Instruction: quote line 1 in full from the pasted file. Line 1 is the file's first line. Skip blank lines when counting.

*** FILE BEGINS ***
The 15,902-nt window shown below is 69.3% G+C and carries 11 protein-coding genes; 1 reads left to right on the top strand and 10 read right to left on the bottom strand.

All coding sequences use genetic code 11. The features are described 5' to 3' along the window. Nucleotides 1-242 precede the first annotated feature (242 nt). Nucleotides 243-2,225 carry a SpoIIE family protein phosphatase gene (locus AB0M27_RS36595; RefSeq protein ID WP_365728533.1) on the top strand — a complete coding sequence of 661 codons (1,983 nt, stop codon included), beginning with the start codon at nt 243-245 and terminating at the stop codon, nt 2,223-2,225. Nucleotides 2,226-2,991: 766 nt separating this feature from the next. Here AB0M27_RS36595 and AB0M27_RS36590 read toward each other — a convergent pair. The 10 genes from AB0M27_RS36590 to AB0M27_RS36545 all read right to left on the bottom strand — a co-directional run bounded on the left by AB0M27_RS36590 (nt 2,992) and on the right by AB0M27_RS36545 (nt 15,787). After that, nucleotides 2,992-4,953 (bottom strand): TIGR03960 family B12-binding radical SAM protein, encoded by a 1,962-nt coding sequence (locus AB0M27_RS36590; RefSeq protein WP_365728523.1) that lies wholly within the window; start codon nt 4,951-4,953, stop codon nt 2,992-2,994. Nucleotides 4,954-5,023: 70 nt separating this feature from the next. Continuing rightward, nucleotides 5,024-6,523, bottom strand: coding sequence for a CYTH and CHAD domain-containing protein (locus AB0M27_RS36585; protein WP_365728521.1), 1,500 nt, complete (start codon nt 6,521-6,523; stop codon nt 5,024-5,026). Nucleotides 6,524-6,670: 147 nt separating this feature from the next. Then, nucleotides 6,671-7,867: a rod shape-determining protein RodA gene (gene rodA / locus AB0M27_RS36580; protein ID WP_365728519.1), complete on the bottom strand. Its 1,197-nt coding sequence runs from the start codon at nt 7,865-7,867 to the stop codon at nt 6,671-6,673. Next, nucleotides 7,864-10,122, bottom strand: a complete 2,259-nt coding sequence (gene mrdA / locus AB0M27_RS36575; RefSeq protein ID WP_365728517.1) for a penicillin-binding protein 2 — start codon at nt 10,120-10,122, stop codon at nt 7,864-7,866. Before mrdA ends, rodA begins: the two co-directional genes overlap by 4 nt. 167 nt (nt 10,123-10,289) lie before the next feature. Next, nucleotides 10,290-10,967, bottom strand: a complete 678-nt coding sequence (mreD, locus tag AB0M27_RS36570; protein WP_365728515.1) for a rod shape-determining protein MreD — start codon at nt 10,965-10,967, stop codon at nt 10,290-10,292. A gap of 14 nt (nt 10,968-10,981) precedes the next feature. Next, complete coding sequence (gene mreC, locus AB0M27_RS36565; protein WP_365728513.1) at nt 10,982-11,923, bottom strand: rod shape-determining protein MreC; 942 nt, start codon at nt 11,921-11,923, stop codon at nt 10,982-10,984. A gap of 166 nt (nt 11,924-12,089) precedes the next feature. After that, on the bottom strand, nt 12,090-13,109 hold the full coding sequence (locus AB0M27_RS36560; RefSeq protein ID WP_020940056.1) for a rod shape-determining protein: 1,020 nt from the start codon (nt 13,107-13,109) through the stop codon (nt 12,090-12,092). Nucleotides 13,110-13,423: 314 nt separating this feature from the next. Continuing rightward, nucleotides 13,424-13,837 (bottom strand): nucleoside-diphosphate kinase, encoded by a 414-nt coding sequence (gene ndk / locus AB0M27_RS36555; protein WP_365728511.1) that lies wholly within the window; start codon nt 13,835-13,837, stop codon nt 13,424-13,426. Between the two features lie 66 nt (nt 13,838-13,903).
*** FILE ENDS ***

The 15,902-nt window shown below is 69.3% G+C and carries 11 protein-coding genes; 1 reads left to right on the top strand and 10 read right to left on the bottom strand.